Compressed gas for use in the practice of preferred embodiments of the instant invention can be obtained from a low pressure gas source such as a compressor stage on an aircraft engine turbine through use of an intensifier. Such an intensifier typically includes two piston surfaces with one such piston surface being of a smaller area than the other. Means are provided to expose the smaller piston area to the low pressure gas source whereby a cavity associated with the larger piston area is evacuated by travel of the piston. A poppet is provided with an indexing means whereby upon evacuation of the large piston air chamber, the low pressure gas source is applied to the large piston chamber and the piston is caused to reverse and compress gas occupying a chamber associated with the smaller piston area. When a desired extent of compression is achieved, the poppet is again shifted whereby the large piston chamber can again be evacuated, and low pressure gas is again applied to the small piston chamber.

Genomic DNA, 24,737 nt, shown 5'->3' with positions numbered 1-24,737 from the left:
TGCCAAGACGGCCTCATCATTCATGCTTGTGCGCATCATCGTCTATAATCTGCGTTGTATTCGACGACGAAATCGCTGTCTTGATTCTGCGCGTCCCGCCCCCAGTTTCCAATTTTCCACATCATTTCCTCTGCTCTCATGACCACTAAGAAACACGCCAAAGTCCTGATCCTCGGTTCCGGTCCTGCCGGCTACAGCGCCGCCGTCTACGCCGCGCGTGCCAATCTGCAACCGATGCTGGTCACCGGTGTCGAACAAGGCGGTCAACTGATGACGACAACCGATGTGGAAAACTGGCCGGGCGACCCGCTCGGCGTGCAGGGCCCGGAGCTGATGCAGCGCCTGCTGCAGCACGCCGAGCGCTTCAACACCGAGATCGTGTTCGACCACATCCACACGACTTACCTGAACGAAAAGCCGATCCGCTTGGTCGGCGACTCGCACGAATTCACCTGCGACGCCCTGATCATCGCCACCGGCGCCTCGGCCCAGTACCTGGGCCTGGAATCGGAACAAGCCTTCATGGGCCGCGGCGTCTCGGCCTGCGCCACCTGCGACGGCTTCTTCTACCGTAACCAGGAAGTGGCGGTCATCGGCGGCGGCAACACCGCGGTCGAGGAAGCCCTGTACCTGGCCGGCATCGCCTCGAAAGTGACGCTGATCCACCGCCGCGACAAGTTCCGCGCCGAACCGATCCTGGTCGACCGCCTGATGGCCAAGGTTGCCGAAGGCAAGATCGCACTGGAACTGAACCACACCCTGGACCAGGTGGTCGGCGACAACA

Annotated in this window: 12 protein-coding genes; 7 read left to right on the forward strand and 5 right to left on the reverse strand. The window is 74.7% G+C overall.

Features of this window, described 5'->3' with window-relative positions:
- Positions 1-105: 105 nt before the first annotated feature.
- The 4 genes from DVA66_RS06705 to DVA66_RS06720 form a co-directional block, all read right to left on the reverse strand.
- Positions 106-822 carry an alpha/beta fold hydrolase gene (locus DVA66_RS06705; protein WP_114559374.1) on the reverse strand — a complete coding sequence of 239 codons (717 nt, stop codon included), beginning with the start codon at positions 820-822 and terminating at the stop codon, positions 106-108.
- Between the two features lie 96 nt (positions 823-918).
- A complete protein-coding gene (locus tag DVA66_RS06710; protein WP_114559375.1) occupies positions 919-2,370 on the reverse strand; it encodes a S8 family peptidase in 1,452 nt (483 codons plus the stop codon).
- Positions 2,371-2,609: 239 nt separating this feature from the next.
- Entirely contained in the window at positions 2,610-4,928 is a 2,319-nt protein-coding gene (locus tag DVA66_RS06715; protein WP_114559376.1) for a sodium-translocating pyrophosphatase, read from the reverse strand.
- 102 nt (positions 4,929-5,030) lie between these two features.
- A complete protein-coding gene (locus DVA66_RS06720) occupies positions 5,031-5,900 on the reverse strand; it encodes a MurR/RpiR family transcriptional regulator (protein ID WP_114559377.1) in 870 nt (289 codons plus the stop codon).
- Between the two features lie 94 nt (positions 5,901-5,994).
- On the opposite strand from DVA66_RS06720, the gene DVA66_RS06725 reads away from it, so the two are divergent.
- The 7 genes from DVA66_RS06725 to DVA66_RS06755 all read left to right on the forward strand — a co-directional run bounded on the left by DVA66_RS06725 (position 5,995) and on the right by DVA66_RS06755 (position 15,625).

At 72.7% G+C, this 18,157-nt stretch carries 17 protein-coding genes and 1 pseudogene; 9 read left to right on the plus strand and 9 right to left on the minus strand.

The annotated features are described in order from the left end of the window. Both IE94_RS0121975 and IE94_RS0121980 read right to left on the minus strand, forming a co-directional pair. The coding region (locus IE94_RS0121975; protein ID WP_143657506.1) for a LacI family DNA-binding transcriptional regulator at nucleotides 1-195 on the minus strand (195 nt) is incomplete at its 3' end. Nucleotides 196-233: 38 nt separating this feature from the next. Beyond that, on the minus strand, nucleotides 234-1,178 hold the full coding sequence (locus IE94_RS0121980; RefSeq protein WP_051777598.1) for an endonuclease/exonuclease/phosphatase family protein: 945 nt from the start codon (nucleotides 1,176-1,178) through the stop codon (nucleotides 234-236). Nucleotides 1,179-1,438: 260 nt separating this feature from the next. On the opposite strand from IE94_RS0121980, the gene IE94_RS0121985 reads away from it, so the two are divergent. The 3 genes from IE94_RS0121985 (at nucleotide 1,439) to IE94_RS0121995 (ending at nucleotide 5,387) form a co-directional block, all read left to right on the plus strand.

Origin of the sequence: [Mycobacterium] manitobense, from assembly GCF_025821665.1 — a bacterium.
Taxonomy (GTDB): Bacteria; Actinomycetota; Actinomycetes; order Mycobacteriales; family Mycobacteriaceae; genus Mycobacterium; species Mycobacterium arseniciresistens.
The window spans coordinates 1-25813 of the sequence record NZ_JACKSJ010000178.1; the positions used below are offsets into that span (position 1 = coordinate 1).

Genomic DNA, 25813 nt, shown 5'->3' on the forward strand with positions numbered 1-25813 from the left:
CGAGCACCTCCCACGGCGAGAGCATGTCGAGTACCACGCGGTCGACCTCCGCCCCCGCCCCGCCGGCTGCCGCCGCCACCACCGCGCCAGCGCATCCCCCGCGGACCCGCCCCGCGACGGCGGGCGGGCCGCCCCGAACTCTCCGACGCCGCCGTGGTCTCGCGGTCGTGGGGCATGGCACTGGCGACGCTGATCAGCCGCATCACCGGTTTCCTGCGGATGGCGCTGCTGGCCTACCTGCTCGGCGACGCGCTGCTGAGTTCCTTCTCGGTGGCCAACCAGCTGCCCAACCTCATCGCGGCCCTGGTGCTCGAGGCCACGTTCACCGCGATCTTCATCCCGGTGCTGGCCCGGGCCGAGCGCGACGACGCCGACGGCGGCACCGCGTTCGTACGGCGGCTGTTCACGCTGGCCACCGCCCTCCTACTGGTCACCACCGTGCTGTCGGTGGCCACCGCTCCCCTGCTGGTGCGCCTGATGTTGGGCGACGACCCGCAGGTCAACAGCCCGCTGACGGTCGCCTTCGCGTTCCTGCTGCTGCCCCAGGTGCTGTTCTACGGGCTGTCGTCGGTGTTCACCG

The above and other features and advantages of the instant invention will become more apparent when viewed in light of the description of the best embodiment of the invention and the drawings which follow, together forming a part of the specification.
FIG. 1 is a side view in cross section of a deicer structure made in accordance with the instant invention.
FIG. 2 is a control schematic for controlling activation of deicers in accordance with the instant invention.
FIG. 3 is a side elevational view in cross section of a pneumatic intensifier suitable for use in the practice of the instant invention.
FIG. 4 is a side elevational view in partial cross section of an ejector/pilot operated discharge valve suitable for use in the practice of the instant invention.
FIG. 5 is a section view of an alternate embodiment of a deicer in accordance with the invention.
The present invention provides a method and apparatus for deicing a leading edge. By deicing what is meant is the removal of ice subsequent to formation of the ice upon the leading edge. By leading edge what is meant is that portion of a surface of a structure which functions to meet and in substantial measure break, an airstream impinging upon the structure. Examples of leading edges would be forward edge portions of wings, stabilizers, struts, nacelles, and other housings and protrusions first impacted by an airstream flowing over an aircraft in flight.